Archive for the ‘Stories’ Category


old_womanA very poor woman called a Christian radio station asking for help. A bad, evil man who was listening to this radio program decided to make something out of it.
He got her address, called his secretary and ordered her to buy food and take to the woman with the following instruction.,
“when the woman asks who sent the food, tell her that its from the devil.”
When she arrived, the woman was so happy and she started putting the food inside.
The Secretary asked her, ”don’t you want to know who sent the food”??
The woman answered. ”NO , it doesn’t matter, because when GOD orders, even the devil obeys.”

* READ this CAREFULLY*
You are a divine project, so shall God accomplish whatever that concerns you.
That thing in your life that seems impossible, shall be possible.
God will take you to a greater height, God is opening your book of Remembrance, because you are next inline to be favoured.


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5652069_stdNancy might be the most complicated character of the novel. Despite being a relatively minor character, she has a very important role to play – she’s the source of the information about the plot between Monks and Fagin to ensnare Oliver.

Why does she help Oliver? What’s the turning point for her? Well, that’s what’s so complicated. She seems to be reminded of her own lost innocence when she looks at Oliver. Soon after Oliver is stolen back from Mr. Brownlow’s house, she jumps to his defense for the first time, and yells at Fagin: “I thieved for you when I was a child not half as old as this (pointing to Oliver). I have been in the same trade, and in the same service, for twelve years since; don’t you know it? Speak out! don’t you know it?” (16.82). This passage is the first that tells us Nancy’s age: if Oliver’s around ten or so at this point, and she’s been in Fagin’s employ since she was half that age, she must have started when she was five. And so now, twelve years later, she’s seventeen. Awfully young to be as jaded as she is, don’t you think? She tells Rose later that she’s younger than she looks, though “old in sin.”

Dickens rarely gives us a glimpse of what Nancy’s thinking or feeling – he tells us what she’s doing, but that’s about it. We have to infer the rest. So when she says or does something that looks inconsistent, or hysterical, we have to be almost as befuddled as the rest of the gang. For example, when Sikes is trying to get her to stop taking Oliver’s side, he says:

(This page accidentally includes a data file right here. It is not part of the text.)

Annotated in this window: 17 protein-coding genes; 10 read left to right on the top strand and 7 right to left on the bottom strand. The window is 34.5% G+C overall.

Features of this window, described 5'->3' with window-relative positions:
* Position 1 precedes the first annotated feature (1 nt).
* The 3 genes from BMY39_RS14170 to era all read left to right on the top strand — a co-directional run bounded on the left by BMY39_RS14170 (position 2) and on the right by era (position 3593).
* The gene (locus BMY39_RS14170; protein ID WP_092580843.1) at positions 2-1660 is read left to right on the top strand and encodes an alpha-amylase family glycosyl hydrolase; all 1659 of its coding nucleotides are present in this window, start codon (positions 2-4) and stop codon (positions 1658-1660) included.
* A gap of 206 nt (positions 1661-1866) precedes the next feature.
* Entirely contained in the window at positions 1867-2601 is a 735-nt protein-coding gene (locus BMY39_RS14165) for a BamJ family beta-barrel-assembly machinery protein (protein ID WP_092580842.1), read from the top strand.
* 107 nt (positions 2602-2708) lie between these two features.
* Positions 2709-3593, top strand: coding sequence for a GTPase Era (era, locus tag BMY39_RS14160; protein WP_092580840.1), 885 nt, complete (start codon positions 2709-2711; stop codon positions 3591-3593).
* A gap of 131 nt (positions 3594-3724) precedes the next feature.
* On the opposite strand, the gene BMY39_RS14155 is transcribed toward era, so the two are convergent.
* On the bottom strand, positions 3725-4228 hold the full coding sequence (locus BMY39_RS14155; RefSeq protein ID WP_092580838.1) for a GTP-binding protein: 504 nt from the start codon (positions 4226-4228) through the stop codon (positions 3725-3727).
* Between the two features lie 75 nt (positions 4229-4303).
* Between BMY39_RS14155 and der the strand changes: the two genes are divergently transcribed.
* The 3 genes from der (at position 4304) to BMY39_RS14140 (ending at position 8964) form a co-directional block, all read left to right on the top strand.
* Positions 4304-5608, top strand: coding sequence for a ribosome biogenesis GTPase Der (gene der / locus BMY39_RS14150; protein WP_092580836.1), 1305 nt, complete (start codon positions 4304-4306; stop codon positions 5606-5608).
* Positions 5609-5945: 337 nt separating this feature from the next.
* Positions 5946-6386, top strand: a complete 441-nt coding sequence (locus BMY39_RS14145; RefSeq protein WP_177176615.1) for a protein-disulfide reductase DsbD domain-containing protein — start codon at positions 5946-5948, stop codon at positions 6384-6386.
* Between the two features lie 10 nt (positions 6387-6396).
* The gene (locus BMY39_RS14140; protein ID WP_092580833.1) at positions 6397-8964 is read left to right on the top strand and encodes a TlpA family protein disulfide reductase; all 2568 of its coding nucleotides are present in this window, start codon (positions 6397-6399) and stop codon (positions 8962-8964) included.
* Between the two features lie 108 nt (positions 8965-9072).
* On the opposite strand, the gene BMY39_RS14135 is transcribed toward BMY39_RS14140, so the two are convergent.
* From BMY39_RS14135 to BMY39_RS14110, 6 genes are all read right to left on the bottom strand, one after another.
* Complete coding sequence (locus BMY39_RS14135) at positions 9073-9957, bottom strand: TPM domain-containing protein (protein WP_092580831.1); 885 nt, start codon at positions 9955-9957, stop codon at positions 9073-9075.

“Do you know who you are, and what you are?”

“Oh, yes, I know all about it,” replied the girl, laughing hysterically, and shaking her head from side to side with a poor assumption of indifference. (16.75-76)

So here, Nancy’s basically laughing because she can’t do anything else – she hardly finds it funny. But again, Dickens doesn’t actually say what she’s thinking or feeling, or give us what literary critics call a “sympathetic inside view.” He describes only what her actions are as a perceptive observer might view them.

This is the closest he comes, and it’s through Sikes, who asks Nancy if she knows “who” and “what” she is. The implication is pretty obvious – and therefore hardly a moral person to take Oliver under her wing – but Dickens never comes out and says it. Why is that? Dickens doesn’t shy away from showing the grisly murder in all its gory detail, or from describing thefts and frauds and other crimes.  That could be part of it. After all, Dickens wants his audience to feel sympathy for Nancy by the end, and a Victorian reader might object to feeling sympathy.

When Nancy meets with Rose alone, and then with Rose and Mr. Brownlow at the bridge, she has to make a difficult choice. They offer her a safe passage to a foreign country, where she could live in peace and solitude, far from her old life, and secure from Fagin, Sikes, and the others. She’s terrified of Sikes, and loathes Fagin. So why does she say no? Is it pride? Does she not want to take handouts from them? Maybe. Earlier in the novel, before her first conversation with Rose, we’re told that pride is “the vice of the lowest and most debased creature no less than of the high and self-assured” (40.52). So OK – it could be pride.

Or is it love? She tells Rose that it is at the end of their first meeting. She explains:“When such as me, who have no certain roof but the coffin-lid, and no friend in sickness or death but the hospital nurse, set our rotten hearts on any man, and let him fill the place that parents, home, and friends filled once, or that has been a blank through all our wretched lives, who can hope to cure us?” (41.103)

Sounds like a pretty appalling version of love, but OK – that could be it. Or is it Fate with a capital F? Nancy seems to think so at their final meeting – she says, “I am chained to my old life. I loathe and hate it now, but I cannot leave it. I must have gone too far to turn back […]” (46.74). This idea of having “gone too far to turn back” seems pretty much in keeping with the rest of the novel – once you turn down the wrong path, there’s no turning back, even if it means returning to your violent and menacing lover only to be brutally murdered. This novel seems to take a pretty bleak view of forgiveness and redemption, despite the apparent hopefulness of the final lines.


ttwcOnce a wolf killed a lamb and started eating it. Suddenly a piece of bone stuck in its throat. It cried out of pain and called for help. There came a crane. The wolf lured the crane that it will give lot of rewards. The greedy crane immediately agreed and removed the piece of bone with its long nose. The wolf was relieved of its pain. Then the crane asked for the rewards. The wolf laughed at the crane and said, “I have already rewarded you without biting your head. Run away from here, else I will kill you”. The crane was very much disappointed and ran way to save its life.